W&I insurance - the broker community does not anticipate changes to underwriting supply, pricing and terms. If anything, a short term reduction in deal flow is likely to lead to overcapacity and a better negotiating position for those seeking insurance. When choosing an underwriter, consideration should be given to their credit profile (where listed) given the fluctuations in the listed markets.
Signed but not yet closed
Certain funds (again) - as a buyer, can any equity commitment given in a currency different to the one you draw down from your funds in, still be satisfied? Likely only to affect limited partners who fund in sterling and give equity commitments to seller in another currency. Similarly, has a hedge been put in place for any bank debt being drawn in a currency other than that of the consideration for the business being purchased?
Material adverse change - sale and purchase documents with MAC clauses may have these tested by buyers and/or financing parties seeking to renegotiate or walk away from the transaction. In public transactions, the Panel on Takeovers and Mergers is unlikely to view Brexit as a MAC; in private transactions market MACs are rare, but where given the terms of each provision need to be analysed in detail to understand whether they are triggered.
Repetition of gap covenants and warranties - gap covenants should be reviewed to ensure that permission does not now need to be sought for actions. Also, that any warranties repeated on closing are not inadvertently breached (whilst this is unlikely to be an issue they should be double checked).
Regulatory - as the FSA (the precursor to the FCA and PRA) was the driving force behind much of the European financial regulations, it is unlikely that the FCA and PRA will change their approach to making change of control decisions or suitability of purchasers. They are likely, however, to insist that financial information provided to them as part of the process is refreshed more frequently than normal and also will be more interested in an acquiror's plans around governance and stress/scenario testing (in particular around the exchange rate risk analysis resulting from the weakened currency).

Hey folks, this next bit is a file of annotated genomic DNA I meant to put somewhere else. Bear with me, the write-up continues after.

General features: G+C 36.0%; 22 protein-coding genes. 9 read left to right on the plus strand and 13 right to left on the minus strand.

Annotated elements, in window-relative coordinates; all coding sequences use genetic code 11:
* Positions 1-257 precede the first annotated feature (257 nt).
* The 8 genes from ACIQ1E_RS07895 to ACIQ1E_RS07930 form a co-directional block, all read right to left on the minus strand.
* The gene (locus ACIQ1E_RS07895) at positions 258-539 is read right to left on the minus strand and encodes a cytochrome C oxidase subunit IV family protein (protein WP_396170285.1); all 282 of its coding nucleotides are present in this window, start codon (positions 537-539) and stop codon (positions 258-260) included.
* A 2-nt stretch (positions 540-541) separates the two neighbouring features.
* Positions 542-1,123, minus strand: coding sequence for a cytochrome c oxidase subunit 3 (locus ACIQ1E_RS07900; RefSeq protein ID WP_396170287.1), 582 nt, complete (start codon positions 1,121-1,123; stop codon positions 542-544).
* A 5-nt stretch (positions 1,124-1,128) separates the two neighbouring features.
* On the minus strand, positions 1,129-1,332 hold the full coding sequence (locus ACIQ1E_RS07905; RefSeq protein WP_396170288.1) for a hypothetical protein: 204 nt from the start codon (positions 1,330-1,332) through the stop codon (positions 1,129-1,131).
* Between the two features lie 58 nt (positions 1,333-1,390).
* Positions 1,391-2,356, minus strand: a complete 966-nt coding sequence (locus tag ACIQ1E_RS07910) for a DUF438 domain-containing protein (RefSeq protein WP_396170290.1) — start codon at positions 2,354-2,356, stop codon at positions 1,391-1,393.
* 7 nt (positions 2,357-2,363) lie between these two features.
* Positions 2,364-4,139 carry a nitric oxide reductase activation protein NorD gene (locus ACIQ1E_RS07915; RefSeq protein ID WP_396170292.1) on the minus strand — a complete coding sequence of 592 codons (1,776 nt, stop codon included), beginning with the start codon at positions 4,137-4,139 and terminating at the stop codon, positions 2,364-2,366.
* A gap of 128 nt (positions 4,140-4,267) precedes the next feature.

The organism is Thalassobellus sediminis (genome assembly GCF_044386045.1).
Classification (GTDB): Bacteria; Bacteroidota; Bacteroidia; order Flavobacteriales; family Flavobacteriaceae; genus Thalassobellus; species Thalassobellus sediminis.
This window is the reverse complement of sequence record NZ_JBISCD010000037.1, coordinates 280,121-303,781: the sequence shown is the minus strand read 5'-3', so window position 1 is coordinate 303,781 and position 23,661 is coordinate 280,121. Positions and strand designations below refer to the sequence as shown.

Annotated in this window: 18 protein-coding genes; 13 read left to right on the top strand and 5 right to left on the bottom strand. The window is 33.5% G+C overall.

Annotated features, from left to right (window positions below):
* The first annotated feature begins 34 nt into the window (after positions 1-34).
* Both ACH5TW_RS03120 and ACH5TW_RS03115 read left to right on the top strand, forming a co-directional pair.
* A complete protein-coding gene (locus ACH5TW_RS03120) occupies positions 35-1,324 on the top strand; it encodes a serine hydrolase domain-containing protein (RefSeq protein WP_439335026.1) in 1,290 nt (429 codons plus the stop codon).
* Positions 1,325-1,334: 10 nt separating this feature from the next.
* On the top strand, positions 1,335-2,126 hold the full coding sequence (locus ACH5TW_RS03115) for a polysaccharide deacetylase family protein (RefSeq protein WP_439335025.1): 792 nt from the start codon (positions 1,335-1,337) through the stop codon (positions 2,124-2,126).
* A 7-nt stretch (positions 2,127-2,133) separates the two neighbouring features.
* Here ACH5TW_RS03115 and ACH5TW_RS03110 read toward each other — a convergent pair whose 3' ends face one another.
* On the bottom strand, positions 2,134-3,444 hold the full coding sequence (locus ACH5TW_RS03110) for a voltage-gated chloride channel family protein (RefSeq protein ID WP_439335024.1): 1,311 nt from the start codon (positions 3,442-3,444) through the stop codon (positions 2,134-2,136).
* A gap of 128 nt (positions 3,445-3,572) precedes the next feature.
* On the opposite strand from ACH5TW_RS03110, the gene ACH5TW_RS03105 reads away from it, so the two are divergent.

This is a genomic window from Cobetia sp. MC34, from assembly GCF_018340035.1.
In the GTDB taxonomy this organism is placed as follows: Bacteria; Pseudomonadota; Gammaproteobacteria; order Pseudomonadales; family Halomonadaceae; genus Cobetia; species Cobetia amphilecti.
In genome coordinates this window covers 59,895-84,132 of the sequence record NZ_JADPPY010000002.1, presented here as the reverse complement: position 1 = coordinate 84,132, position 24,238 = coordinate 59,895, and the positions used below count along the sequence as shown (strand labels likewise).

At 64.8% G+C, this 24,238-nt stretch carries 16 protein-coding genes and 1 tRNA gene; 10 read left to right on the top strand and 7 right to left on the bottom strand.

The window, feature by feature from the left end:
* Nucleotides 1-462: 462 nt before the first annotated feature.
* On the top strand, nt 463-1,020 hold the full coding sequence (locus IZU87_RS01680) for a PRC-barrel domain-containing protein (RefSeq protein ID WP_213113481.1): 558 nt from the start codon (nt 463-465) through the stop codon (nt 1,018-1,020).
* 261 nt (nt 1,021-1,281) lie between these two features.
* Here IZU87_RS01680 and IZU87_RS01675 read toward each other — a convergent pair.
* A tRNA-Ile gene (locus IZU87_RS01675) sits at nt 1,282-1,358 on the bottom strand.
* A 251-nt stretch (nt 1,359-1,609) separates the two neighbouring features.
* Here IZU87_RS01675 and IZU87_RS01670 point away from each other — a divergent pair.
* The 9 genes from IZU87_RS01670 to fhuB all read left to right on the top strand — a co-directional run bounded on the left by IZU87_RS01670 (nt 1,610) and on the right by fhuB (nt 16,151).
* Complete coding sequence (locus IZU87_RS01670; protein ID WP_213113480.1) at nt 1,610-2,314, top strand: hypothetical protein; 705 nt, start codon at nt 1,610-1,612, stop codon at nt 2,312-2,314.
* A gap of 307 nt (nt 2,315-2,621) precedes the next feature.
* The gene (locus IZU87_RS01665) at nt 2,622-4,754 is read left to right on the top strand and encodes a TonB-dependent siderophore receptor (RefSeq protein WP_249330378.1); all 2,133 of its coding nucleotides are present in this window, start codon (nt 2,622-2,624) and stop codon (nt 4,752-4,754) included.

Review of Finance documents - to be conducted to consider implications for financial covenants of FX volatility, impact of FX movements on any facilities that are rebased periodically to a base currency, implications of any downgrades of banks for facility agreements, implications of movement of any mark to market in any swaps, etc..
(Non-sterling/euro) cash is king - to the extent that revenue is generated in non-sterling/euro currencies and regularly converted into sterling/euro, then to the extent such cash is not needed for immediate operating purposes, consider suspending any cash sweep as a natural hedge against further currency fluctuations.
Review of key contracts - Consider whether termination rights (including illegality and material adverse change clauses) in existing key contracts are likely to apply. However, unlikely to be triggered without specific reference to Brexit.
Futureproofing documents - without a clear path ahead this will be difficult, but parties negotiating long term contracts should start to think about building into them some flexibility to amend terms to bring them in line with the resulting legal landscape post Brexit as it becomes clearer. Also, consider if specific termination rights are required should certain events occur as a by-product of the exit process.